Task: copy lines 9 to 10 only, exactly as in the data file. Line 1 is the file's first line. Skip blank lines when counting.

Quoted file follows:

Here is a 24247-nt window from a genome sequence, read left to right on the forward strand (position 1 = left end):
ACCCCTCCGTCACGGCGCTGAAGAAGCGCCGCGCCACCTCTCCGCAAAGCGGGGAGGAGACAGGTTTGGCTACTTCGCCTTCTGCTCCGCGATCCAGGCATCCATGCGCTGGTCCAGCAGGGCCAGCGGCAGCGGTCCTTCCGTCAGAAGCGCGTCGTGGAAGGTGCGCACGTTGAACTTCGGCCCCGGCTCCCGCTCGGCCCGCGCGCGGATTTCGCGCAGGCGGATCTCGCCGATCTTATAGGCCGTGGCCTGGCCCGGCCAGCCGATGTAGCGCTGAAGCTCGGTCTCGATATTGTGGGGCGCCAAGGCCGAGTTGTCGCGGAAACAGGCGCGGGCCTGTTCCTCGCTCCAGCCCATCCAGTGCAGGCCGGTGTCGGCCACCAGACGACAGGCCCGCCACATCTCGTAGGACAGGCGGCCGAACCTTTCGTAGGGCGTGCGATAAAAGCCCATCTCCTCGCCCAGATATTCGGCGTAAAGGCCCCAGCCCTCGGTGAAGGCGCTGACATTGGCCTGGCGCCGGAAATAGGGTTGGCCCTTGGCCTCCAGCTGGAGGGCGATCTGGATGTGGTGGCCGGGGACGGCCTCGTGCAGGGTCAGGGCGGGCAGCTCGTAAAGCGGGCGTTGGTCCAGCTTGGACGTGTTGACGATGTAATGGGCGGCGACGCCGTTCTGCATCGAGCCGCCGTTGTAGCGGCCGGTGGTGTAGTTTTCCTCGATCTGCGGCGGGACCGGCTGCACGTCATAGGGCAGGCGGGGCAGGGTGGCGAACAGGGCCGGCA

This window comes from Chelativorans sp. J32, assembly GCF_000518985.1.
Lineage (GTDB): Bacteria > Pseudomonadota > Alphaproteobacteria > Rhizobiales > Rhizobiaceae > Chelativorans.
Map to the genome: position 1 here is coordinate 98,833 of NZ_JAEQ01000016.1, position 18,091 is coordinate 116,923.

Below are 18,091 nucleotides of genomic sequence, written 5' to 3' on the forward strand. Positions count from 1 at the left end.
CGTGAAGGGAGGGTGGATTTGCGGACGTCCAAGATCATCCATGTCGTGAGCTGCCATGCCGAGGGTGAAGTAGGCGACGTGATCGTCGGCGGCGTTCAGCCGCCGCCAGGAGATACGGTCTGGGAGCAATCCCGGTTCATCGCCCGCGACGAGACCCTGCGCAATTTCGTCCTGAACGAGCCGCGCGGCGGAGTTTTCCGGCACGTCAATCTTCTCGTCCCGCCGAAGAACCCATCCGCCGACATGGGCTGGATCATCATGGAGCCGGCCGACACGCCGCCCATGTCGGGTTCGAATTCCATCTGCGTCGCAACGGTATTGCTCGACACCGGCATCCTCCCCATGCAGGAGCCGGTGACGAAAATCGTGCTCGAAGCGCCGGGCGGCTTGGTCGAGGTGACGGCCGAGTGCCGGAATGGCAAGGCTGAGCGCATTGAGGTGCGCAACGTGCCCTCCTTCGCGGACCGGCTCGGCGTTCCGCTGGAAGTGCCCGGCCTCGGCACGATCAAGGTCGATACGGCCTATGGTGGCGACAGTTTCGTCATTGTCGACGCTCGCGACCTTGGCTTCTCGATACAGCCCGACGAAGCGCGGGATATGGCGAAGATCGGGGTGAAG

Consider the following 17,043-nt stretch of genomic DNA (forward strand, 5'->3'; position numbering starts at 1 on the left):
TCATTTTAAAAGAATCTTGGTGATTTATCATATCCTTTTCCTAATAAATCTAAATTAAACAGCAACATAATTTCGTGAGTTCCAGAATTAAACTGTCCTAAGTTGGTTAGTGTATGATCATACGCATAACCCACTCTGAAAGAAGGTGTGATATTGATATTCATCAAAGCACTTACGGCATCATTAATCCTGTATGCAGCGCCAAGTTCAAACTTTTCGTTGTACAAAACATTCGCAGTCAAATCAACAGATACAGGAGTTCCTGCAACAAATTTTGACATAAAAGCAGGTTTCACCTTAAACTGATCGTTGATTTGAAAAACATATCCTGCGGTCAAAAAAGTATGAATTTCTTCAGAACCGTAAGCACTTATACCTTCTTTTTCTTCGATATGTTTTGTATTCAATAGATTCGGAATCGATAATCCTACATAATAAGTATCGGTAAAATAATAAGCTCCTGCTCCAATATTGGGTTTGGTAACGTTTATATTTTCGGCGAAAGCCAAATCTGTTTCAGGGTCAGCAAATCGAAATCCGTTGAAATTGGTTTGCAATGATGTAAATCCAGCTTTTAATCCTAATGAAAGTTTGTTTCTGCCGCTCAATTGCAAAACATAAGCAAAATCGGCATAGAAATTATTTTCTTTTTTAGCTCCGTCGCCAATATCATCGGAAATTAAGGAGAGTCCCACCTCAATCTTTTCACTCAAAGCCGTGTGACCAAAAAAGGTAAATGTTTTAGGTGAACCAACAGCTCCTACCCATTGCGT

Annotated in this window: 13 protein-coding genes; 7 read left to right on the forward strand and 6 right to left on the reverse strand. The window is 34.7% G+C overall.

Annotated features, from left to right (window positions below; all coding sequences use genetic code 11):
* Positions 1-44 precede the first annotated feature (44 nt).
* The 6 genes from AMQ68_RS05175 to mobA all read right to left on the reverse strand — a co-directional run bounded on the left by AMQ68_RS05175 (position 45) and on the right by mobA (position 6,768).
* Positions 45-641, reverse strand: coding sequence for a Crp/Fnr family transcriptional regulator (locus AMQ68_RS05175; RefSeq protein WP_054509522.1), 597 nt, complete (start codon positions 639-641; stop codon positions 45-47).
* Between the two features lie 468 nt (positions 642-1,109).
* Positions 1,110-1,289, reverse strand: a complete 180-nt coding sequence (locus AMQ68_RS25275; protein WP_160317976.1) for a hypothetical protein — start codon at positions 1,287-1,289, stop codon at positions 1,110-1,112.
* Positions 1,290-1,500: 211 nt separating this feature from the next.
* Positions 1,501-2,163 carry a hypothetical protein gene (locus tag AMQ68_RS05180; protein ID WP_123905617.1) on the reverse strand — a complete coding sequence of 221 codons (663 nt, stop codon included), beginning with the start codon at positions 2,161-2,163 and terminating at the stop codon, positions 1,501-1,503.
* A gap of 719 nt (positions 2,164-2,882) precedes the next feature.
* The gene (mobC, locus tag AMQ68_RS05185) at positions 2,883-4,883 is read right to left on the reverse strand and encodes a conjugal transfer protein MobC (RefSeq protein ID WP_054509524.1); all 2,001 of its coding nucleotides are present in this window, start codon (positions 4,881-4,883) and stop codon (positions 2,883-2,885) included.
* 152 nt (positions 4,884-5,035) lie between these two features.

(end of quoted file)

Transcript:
TCATTTTAAAAGAATCTTGGTGATTTATCATATCCTTTTCCTAATAAATCTAAATTAAACAGCAACATAATTTCGTGAGTTCCAGAATTAAACTGTCCTAAGTTGGTTAGTGTATGATCATACGCATAACCCACTCTGAAAGAAGGTGTGATATTGATATTCATCAAAGCACTTACGGCATCATTAATCCTGTATGCAGCGCCAAGTTCAAACTTTTCGTTGTACAAAACATTCGCAGTCAAATCAACAGATACAGGAGTTCCTGCAACAAATTTTGACATAAAAGCAGGTTTCACCTTAAACTGATCGTTGATTTGAAAAACATATCCTGCGGTCAAAAAAGTATGAATTTCTTCAGAACCGTAAGCACTTATACCTTCTTTTTCTTCGATATGTTTTGTATTCAATAGATTCGGAATCGATAATCCTACATAATAAGTATCGGTAAAATAATAAGCTCCTGCTCCAATATTGGGTTTGGTAACGTTTATATTTTCGGCGAAAGCCAAATCTGTTTCAGGGTCAGCAAATCGAAATCCGTTGAAATTGGTTTGCAATGATGTAAATCCAGCTTTTAATCCTAATGAAAGTTTGTTTCTGCCGCTCAATTGCAAAACATAAGCAAAATCGGCATAGAAATTATTTTCTTTTTTAGCTCCGTCGCCAATATCATCGGAAATTAAGGAGAGTCCCACCTCAATCTTTTCACTCAAAGCCGTGTGACCAAAAAAGGTAAATGTTTTAGGTGAACCAACAGCTCCTACCCATTGCGT

Annotated in this window: 13 protein-coding genes; 7 read left to right on the forward strand and 6 right to left on the reverse strand. The window is 34.7% G+C overall.